His politics were peripheral in life and absent from his art. Picasso, on the other hand, joined the Communist Party after the war and painted the politically committed Guernica, tellingly a quasi-newsprint collage in black and white, whose mega-kitsch continues to take the art world by storm. We may not know much about art but we know what we like. We like to agree with our art.

But Matisse’s art, the argument runs, is merely agreeable. Clive Bell is an accurate representative of the consensus: “The painting of Matisse is a pure and simple delight”, whereas Picasso “requires intellectual effort”. During the First World War, T S Eliot was criticised for failing to confront the issues of the day. (The same insistence damaged Tennyson as a poet, whose lyric talent and gift for melancholy were skewed by the coercive Victorian requirement to address important issues, such as women’s education, in The Princess.) E M Forster in Abinger Harvest acquitted Eliot: “He who could turn aside to complain of ladies and drawing-rooms preserved a tiny drop of our self-respect, he carried on the human heritage.”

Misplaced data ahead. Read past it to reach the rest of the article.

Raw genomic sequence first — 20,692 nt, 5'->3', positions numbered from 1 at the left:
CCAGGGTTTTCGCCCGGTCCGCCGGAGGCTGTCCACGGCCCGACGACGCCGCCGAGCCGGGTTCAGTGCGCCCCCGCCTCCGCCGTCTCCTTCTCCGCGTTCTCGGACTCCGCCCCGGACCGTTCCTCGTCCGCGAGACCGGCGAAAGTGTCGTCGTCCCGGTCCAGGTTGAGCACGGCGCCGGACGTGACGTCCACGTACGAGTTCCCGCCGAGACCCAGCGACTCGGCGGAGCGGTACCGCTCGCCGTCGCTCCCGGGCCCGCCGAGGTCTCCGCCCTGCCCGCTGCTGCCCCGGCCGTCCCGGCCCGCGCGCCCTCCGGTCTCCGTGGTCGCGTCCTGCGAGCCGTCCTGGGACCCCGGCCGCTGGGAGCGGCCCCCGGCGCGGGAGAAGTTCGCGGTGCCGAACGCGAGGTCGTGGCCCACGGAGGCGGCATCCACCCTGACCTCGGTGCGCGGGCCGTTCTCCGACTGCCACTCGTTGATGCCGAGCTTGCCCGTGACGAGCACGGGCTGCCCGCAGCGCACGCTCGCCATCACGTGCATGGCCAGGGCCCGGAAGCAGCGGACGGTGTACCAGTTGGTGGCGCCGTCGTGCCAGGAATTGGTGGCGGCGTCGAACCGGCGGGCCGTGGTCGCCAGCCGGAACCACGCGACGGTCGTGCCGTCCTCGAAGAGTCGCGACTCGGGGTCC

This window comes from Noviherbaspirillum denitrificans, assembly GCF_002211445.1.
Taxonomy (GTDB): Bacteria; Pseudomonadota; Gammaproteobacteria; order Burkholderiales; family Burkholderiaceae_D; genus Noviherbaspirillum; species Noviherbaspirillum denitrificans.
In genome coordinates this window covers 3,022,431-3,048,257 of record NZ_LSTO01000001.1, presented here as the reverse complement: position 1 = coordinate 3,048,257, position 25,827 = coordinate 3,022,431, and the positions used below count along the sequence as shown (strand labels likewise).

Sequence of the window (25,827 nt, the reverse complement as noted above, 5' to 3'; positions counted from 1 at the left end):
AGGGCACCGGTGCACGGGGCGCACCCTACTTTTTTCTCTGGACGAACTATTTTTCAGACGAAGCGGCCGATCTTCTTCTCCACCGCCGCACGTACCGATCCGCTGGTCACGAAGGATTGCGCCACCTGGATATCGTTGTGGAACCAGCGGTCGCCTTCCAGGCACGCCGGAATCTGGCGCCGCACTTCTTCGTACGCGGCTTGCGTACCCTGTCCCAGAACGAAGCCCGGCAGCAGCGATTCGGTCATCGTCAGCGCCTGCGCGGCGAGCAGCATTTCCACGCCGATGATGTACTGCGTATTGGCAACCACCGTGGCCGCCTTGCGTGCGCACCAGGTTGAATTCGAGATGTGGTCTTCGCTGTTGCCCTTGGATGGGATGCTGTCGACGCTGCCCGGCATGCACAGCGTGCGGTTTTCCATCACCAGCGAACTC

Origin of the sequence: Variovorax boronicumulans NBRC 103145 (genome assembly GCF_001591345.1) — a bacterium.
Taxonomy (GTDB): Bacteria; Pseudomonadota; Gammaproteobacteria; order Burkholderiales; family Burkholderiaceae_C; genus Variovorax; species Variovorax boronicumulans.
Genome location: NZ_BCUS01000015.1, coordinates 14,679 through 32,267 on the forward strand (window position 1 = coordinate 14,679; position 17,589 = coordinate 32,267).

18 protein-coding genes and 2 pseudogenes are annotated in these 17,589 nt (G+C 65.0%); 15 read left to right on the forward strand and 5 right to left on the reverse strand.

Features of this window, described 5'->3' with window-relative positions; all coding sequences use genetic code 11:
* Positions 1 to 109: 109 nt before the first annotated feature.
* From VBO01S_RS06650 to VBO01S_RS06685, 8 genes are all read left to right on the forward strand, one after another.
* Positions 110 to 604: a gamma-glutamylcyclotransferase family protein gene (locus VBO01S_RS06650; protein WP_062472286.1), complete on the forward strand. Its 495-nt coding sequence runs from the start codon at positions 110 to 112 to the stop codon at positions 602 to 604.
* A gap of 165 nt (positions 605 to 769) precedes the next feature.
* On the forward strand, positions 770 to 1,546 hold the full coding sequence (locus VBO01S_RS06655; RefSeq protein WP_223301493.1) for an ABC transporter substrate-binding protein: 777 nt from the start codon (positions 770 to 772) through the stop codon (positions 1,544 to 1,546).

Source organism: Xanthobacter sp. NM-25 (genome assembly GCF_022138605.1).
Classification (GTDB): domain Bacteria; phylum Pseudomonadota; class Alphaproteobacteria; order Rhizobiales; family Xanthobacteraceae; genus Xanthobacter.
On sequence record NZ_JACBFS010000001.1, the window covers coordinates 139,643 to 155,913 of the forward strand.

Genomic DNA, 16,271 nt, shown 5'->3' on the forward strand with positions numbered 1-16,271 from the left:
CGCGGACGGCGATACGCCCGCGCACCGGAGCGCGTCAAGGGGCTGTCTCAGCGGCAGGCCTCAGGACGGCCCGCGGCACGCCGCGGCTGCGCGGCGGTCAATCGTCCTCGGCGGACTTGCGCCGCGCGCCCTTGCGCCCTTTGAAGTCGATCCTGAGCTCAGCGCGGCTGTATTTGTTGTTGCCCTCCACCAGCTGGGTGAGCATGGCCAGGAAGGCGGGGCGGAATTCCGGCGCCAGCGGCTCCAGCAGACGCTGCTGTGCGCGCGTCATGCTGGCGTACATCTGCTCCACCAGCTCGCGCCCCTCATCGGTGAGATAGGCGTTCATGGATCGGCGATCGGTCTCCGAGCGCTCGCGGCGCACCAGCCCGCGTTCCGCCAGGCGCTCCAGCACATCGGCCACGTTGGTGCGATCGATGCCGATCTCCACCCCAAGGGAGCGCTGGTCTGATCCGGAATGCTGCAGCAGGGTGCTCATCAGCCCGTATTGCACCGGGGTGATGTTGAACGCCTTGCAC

Moreover, the pictures are not always unmitigated sunshine. We feel we know these cut-outs from reproduction but the actual works can surprise us. There are four of the famous blue nudes here. (Not The Head of Hair, the most beautiful, with the uptilted breasts to the fore and a trail of hair and ribbons behind like a force field. Also missing are the frolicsome Swimming Pool; the huge Josephine Baker figure in the grass skirt, The Negress; and Polynesia: the Sky.) Of the four blue nudes on show, resembling linocuts more than drawings, number IV is the most interesting. The colour of the other three is solid and flat. Number IV varies in colour. It was actually the first of the sequence to be made and is shown first here. Which is wrong – though on the face of it a reasonable hanging decision. The white background is a mass of rubbed-out pencil or charcoal. Each limb shows overlap, repair, correction, patching. We can see folds in the paper. And then it dawns on us. This is a reconstruction from a broken body. Here it is being pieced together, beautiful and mortal. That is why Matisse makes it number IV, not the number one it actually was.